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Selfies - Platform for Positive Self-Image or Cry for Attention and Validation?

Updated on August 3, 2014
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The "Selfie" Cross Cultural Phenomena

The word "selfie" was elected "Word of the Year 2013″ by the Oxford English Dictionary, and this trend of taking smartphone selfies has so far shown no sign of slowing down.

The amateur self-shot, self-portrait, taken by a digital camera pointed at the mirror has now become a wildly growing trend worldwide. But do these seemingly innocuous self-taken photographs hide a much deeper psychological and subconscious motive?

Many of today's modern-day psychiatrists are of the opinion that selfies can be linked directly to an exaggerated and impoverished mental health condition described by an unhealthy focus on the person's obsession with their outer appearance and looks.

Selfies often depict our inborn desire to be seen positively and puts an unhealthy focus on outer appearances and looks, driving us to continually pursue that vexing and utterly unattainable image.
Selfies often depict our inborn desire to be seen positively and puts an unhealthy focus on outer appearances and looks, driving us to continually pursue that vexing and utterly unattainable image. | Source

What Are We Really Saying By Sharing Selfies?

While the selfies culture may prove to be positive, and for some, fun and creative self-expression, it cannot be easily denied that these types of outwardly directed behaviors often trigger disturbing perceptions of self-indulgence and attention-seeking social dependence that bring to light some disturbing and also important questions.

The seemingly simplest of today's self-taken self-portraits are often highly indicative of deeply-seated psychological dependencies on the actions, behaviors, and habits that are grossly exaggerated, in current social media.
The seemingly simplest of today's self-taken self-portraits are often highly indicative of deeply-seated psychological dependencies on the actions, behaviors, and habits that are grossly exaggerated, in current social media. | Source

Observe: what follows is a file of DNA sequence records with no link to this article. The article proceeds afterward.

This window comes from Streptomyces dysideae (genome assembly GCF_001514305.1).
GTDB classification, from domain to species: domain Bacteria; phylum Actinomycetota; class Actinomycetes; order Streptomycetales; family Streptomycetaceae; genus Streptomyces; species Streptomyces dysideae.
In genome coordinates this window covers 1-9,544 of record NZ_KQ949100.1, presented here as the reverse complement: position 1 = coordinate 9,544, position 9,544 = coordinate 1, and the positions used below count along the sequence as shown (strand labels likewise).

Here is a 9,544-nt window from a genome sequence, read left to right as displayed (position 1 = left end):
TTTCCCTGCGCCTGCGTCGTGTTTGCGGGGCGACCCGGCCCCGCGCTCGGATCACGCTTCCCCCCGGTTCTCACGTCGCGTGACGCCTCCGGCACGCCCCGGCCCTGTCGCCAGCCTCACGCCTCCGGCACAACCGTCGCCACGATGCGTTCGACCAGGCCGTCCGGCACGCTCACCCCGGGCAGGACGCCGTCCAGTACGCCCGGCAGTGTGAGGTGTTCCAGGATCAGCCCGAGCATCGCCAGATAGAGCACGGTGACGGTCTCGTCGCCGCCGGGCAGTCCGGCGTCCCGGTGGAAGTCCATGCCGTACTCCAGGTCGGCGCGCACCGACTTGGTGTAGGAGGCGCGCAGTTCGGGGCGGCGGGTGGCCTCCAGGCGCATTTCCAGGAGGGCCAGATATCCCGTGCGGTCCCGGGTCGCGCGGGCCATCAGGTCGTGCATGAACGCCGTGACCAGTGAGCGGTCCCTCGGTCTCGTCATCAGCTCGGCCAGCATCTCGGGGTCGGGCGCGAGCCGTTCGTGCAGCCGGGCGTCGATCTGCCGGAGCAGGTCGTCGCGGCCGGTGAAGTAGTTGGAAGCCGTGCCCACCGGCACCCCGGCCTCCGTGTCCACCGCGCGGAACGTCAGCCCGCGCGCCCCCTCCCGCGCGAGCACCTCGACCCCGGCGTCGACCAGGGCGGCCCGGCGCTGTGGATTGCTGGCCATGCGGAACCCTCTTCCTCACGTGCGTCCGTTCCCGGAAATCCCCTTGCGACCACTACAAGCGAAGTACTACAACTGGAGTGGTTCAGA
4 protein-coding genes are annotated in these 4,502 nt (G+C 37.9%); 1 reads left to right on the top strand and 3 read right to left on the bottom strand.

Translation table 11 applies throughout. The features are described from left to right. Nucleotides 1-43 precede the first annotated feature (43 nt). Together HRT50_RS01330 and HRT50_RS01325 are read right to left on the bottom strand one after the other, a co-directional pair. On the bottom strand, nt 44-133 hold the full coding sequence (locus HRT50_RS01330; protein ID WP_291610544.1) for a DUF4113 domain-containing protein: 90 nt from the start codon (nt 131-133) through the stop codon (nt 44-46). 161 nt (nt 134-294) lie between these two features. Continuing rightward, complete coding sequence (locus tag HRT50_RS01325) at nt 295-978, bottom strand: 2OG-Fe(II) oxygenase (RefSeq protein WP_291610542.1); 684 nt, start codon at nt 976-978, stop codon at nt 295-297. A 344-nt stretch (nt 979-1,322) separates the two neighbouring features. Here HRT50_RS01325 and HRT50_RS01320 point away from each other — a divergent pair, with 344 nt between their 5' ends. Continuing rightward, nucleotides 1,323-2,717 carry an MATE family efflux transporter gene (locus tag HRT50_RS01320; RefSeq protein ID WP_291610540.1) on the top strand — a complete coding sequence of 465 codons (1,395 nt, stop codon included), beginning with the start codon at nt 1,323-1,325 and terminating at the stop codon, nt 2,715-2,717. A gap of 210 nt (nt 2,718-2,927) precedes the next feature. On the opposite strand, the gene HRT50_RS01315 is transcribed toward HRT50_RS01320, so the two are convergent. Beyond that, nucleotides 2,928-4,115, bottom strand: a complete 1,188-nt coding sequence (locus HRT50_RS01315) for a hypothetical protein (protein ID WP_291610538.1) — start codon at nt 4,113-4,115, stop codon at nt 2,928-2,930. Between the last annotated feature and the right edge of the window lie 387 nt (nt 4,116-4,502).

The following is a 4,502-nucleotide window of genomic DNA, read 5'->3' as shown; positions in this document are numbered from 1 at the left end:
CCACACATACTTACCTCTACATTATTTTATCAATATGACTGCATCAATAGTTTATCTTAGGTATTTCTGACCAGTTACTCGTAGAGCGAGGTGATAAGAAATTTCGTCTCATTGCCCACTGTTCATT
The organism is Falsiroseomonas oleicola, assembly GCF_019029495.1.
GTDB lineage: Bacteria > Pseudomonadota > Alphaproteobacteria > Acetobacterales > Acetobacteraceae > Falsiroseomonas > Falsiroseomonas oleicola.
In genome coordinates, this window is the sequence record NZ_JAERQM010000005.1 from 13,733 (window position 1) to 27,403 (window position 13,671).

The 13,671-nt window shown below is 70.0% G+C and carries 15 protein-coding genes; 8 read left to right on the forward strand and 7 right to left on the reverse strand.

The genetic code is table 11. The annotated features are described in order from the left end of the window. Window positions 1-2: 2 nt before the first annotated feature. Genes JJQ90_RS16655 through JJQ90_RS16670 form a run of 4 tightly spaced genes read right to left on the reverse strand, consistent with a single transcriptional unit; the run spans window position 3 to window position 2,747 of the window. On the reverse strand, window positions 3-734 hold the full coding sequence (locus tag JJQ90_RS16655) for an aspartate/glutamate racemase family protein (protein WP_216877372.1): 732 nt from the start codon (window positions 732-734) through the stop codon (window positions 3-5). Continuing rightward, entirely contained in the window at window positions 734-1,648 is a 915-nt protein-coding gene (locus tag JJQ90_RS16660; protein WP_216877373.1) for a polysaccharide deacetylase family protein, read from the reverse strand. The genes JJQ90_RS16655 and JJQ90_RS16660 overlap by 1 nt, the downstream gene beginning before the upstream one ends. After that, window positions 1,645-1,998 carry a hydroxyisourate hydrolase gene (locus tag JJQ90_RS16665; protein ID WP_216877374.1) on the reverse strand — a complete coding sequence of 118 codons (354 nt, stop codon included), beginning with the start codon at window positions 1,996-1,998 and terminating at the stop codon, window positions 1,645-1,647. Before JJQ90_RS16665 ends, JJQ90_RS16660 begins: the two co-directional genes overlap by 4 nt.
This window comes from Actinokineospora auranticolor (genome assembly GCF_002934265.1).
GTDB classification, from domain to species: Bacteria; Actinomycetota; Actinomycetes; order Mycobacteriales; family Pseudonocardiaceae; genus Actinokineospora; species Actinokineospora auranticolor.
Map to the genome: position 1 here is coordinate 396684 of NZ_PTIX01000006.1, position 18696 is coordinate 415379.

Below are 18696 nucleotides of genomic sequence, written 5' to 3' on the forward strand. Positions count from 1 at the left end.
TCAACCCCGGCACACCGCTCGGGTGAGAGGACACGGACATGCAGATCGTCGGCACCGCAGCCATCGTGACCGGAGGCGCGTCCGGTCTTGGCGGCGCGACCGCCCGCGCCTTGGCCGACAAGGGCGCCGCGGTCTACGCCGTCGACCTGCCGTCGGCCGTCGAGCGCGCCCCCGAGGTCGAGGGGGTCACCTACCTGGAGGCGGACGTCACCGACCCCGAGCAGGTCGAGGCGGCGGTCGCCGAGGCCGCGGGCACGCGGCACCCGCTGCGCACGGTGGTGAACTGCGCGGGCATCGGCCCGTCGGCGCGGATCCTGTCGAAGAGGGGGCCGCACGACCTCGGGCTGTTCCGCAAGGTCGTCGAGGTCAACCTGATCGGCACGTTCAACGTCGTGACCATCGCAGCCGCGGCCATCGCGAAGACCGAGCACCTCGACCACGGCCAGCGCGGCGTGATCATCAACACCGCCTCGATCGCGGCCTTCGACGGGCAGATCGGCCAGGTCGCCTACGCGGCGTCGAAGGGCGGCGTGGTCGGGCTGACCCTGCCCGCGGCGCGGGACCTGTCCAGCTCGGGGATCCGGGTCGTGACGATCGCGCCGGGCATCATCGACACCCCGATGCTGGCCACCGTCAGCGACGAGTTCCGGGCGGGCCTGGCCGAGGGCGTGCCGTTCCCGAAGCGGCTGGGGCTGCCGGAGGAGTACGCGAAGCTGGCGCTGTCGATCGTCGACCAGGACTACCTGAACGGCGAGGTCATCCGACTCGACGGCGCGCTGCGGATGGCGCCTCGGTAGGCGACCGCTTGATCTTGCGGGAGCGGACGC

Research Findings

It has recently been announced by public health officials in the UK, that the addiction to social media such as Facebook and Twitter can be likened to an illness, and that more than 100 patients seek treatment each year for either narcissism or for exceptionally low self-esteem.

Another finding at the School of Psychology at Flinders University in Australia, a Dr. Amy Slater and Professor Marika Tiggemann researched the short-term effects of Internet use on girls aged 12-16, discovering that of the 96 percent of girls studied, 72.1 percent regularly upload pictures of themselves.

Selfie Poll

What feelings do you consistently experience when viewing the selfies of others?

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Narcissistic Delusions

Essentially, these digital manifestations of online narcissism qualify as a self-presentational method to compensate for a moderate to extreme lack of self-confidence. It is precisely when these attention-seeking efforts are encouraged by peers as well as the media that such self-centered behavior becomes reinforced within the individual's psyche, perpetuating these narcissistic delusions.

Selfie by the 12-year-old male lemur named Bekily.
Selfie by the 12-year-old male lemur named Bekily. | Source

Conclusions

For now the question remains, is this a rise in narcissism, or a cry for attention and validation? Or is it as many would protest simply a platform for promoting their positive self-image and self-worth? No matter your view, mental health authorities worldwide seem to agree that the symptoms often displayed by selfies are indicative of an impoverished state of mental health.

Today's psychiatrists insist that cognitive behavioral therapy can be used to help to recognize one's self-indulgent behavior, then effectively moderate it, especially as it relates to lack of confidence.

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